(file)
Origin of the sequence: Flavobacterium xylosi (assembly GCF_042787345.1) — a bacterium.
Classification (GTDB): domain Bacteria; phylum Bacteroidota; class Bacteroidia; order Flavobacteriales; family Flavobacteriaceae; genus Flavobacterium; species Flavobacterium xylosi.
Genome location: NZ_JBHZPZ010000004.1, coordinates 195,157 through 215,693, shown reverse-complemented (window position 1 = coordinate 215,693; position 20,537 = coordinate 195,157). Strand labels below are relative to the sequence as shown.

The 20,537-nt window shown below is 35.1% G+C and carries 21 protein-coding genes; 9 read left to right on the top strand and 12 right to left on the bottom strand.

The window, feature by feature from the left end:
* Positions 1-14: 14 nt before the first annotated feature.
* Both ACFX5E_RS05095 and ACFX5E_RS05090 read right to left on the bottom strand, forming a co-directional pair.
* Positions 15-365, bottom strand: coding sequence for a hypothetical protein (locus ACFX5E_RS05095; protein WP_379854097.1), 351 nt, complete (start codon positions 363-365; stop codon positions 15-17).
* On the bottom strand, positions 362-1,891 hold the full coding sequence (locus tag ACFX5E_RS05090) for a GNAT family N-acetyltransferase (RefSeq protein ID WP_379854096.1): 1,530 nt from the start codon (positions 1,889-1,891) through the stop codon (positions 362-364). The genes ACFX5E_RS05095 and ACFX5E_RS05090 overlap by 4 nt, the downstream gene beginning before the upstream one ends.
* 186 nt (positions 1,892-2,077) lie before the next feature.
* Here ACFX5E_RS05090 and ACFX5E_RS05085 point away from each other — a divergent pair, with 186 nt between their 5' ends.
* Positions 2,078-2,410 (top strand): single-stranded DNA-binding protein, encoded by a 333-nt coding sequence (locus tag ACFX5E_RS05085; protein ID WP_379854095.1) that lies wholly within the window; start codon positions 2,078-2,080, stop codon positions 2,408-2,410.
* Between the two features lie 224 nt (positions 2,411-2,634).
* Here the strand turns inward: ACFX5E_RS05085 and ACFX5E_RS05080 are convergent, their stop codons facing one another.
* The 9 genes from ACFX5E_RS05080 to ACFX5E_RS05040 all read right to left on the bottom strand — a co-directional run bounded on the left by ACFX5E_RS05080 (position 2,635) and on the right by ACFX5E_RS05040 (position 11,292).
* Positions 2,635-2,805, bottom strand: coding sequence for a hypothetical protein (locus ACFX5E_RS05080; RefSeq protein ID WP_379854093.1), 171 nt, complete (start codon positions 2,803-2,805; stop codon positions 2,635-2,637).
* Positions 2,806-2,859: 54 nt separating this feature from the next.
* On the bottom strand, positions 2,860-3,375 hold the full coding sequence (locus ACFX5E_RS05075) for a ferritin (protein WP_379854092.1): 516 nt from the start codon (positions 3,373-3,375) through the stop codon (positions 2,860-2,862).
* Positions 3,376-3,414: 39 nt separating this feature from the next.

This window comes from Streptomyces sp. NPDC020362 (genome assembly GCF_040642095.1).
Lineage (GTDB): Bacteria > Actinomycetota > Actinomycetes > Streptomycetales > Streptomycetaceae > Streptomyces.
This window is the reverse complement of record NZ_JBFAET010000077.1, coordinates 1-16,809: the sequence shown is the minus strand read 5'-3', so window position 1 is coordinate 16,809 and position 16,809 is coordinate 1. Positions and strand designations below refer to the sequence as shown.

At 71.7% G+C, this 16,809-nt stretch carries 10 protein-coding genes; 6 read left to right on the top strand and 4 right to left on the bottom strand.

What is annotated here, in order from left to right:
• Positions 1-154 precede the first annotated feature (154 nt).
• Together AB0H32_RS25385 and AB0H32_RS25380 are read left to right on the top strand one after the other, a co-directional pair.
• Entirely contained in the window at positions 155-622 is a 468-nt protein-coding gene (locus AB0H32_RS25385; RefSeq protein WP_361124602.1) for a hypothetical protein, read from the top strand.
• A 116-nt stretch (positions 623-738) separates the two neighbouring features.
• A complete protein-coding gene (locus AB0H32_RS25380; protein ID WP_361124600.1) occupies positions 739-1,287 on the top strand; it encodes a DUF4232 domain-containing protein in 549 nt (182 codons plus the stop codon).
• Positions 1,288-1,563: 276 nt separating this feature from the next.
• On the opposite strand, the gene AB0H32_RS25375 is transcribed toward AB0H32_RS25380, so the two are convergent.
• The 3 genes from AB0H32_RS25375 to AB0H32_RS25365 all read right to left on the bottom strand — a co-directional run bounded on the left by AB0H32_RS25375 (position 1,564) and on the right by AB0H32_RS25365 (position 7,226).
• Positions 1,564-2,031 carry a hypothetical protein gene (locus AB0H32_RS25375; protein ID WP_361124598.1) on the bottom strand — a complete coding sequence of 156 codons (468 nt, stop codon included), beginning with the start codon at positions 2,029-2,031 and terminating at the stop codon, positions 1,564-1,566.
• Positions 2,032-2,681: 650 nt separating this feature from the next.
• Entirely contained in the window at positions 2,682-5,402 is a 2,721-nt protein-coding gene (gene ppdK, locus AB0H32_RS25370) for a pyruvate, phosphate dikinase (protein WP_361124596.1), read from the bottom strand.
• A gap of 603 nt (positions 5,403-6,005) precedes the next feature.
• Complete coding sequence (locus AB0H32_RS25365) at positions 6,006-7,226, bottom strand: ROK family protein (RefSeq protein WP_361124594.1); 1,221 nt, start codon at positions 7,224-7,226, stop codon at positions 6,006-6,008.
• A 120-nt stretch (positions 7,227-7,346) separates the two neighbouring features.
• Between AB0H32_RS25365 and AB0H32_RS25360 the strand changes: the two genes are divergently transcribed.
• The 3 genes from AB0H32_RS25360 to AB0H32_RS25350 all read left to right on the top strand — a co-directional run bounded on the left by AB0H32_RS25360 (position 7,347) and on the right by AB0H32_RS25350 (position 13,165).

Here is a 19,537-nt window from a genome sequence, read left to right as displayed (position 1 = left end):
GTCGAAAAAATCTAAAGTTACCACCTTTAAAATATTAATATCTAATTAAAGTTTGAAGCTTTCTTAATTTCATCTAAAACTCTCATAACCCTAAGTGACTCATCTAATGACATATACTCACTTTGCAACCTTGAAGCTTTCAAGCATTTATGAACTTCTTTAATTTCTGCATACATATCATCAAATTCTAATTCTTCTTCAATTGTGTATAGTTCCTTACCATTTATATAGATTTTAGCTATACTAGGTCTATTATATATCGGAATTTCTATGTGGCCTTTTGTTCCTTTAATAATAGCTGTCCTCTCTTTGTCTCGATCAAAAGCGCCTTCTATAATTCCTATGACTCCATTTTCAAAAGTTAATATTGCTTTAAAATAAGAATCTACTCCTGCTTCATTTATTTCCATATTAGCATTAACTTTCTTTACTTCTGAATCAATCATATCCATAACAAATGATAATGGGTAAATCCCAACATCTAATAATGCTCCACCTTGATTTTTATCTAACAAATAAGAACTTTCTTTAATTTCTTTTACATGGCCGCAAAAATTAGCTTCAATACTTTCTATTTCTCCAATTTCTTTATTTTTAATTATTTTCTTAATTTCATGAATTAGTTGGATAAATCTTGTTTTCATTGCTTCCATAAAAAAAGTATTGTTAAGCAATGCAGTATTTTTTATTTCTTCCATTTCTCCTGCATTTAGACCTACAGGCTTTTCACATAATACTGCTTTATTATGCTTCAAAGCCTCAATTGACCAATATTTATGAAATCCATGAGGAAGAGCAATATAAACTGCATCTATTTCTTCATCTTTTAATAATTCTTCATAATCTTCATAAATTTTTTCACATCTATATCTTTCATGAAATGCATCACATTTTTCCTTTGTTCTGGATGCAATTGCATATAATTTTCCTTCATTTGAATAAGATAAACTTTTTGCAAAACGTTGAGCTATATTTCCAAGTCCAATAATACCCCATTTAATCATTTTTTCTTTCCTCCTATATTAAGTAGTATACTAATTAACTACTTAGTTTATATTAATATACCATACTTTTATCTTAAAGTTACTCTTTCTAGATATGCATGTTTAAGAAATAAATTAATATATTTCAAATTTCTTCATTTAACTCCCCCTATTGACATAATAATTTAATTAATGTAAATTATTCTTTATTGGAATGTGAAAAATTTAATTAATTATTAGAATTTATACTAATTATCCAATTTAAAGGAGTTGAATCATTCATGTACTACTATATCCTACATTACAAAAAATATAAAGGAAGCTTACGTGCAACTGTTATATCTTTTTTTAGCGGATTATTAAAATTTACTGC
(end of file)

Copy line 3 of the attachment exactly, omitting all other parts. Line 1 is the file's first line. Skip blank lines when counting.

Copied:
Genome location: NZ_JBHZPZ010000004.1, coordinates 195,157 through 215,693, shown reverse-complemented (window position 1 = coordinate 215,693; position 20,537 = coordinate 195,157). Strand labels below are relative to the sequence as shown.